It is evident from these statements breathing hatred that canonical Orthodoxy continues to be a target for embittered attacks by Uniate leaders. For centuries the Uniates tried to avenge themselves on Orthodoxy with the help of the secular authorities when it was possible or with the help of various insinuations, forgeries and deceptions. And today by their politicized statements the Greek Catholic leaders again try to drive a wedge between the Orthodox and the Catholics, to hinder the normalization of inter-church relations and development of dialogue in Ukraine. It is clear that the UGCC leaders are not inclined to conduct any constructive dialogue with canonical Orthodoxy for the sake of peace and mutual understanding. Any initiative of the Ukrainian Orthodox Church, even such a noble one as the All-Ukraine Procession with the Cross, meets only with ferocious attacks on the part of the Greek Catholics.
Readily apparent in the actions of the Greek Catholics is the nature of unia, which emerged in the 16th century for political reasons. As it is noted in the document of the Joint Commission for Theological Dialogue between the Orthodox Church and the Roman Catholic Church, on ‘Uniatism, method of union of the past, and the present search for full communion’, Uniate ‘initiatives led to the union of certain communities with the See of Rome and brought with them, as a consequence, the breaking of communion with their Mother Churches of the East. This took place not without the interference of extraecclesial interests… so a situation was created which has become a source of conflicts and of suffering in the first instance for the Orthodox but also for Catholics’. The principle of division and conflict, which has been present in unia from the very beginning, continues in our time too to be a source of suffering for many people and serves as a dividing wall for achieving mutual understanding between the Orthodox and the Catholics.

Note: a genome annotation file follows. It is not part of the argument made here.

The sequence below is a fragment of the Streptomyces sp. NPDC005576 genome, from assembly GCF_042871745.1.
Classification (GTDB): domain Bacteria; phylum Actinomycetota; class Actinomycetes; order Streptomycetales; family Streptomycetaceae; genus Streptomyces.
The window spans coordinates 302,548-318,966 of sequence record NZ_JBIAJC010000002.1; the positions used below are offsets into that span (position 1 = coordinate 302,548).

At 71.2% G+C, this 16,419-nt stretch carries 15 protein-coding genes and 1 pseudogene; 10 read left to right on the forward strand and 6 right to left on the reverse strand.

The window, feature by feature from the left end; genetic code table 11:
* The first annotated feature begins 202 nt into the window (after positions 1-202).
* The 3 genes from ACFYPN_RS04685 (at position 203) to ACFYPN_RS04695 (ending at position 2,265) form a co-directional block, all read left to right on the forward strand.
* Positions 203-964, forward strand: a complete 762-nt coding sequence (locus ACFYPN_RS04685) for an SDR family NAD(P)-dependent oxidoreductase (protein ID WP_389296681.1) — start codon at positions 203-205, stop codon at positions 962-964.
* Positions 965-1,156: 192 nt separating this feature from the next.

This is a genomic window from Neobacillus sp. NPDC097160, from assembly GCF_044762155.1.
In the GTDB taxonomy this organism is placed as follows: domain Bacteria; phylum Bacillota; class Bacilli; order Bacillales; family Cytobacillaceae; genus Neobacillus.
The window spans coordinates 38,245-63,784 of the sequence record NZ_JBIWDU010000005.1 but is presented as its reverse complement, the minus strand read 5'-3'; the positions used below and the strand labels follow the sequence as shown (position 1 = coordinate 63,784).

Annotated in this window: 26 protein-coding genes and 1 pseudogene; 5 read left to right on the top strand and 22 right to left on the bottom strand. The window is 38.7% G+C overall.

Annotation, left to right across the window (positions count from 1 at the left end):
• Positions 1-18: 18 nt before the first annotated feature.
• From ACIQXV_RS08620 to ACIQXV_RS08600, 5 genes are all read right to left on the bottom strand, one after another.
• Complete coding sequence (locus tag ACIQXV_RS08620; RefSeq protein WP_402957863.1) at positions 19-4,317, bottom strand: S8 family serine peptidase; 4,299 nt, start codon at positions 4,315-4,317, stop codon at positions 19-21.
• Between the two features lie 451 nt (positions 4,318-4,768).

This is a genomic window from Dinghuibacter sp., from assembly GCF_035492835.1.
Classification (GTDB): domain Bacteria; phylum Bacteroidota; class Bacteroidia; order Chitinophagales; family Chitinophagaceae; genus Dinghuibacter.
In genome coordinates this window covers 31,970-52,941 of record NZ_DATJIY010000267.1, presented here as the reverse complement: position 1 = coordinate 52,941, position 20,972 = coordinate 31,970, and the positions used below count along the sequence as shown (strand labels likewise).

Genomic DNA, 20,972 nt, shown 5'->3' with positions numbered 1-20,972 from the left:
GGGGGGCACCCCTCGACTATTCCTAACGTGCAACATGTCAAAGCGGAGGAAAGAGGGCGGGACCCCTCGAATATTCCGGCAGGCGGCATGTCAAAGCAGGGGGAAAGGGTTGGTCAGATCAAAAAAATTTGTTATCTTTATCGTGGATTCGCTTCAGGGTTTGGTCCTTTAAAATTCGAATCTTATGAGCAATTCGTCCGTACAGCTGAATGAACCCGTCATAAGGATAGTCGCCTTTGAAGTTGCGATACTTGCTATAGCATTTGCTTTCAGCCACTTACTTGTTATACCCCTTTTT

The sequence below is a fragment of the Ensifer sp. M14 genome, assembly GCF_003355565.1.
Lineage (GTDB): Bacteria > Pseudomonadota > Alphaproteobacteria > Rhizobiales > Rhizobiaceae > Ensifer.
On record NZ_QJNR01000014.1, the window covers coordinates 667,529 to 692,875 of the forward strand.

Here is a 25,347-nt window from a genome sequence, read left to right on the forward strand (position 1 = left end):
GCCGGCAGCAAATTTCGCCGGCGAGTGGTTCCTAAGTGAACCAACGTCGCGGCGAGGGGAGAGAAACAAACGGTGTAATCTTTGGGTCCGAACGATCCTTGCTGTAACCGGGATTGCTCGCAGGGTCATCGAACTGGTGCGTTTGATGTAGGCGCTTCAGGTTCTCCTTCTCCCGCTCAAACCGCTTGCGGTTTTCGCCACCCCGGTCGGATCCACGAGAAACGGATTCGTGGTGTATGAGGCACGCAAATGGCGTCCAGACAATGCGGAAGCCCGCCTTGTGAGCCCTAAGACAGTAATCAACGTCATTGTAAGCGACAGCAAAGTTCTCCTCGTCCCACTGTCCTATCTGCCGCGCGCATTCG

In the Joint Statement of Patriarch Kirill of Moscow and All Russia and Pope Francis of Rome, signed on February 12, 2016, in Havana, along with the admission that ‘the past method of “uniatism”, understood as the union of one community to the other, separating it from its Church, is not the way to re–establish unity’, there is a call to reconciliation and search for mutually acceptable forms of co-existence between the Orthodox and the Greek Catholics (Par. 25). However, the UGCC leaders have not only failed to listen to this call but by attacking the Joint Declaration and its authors, Pope Francis and Patriarch Kirill, continue to deepen the confrontation in the Ukrainian society and to mar the relations between the Orthodox and the Catholic Christians.
Due to the rhetoric of the UGCC Supreme Archbishop Sviatoslav Shevchuk and Cardinal Lubomir Husar, unprecedented in its aggressiveness towards the canonical Ukrainian Orthodox Church and the Moscow Patriarchate on the whole, the Department for External Church Relations of the Moscow Patriarchate believes it an emergency task to revisit the issue of canonical and pastoral consequences of unia at the next plenary session of the Joint Commission for Orthodox-Catholic Dialogue planned for September 15-22, 2016, in Chieti, Italy. Is it possible to hold dialogue with the Roman Catholic Church on other theological issues at a time when the problem of unia continues to be a bleeding wound while the leaders of uniatism do not stop their blasphemous and politicized rhetoric aimed against the canonical Ukrainian Orthodox Church? Dialogue on the canonical and pastoral consequences of unia, forcibly interrupted through the fault of the Greek Catholics, should be resumed without delay.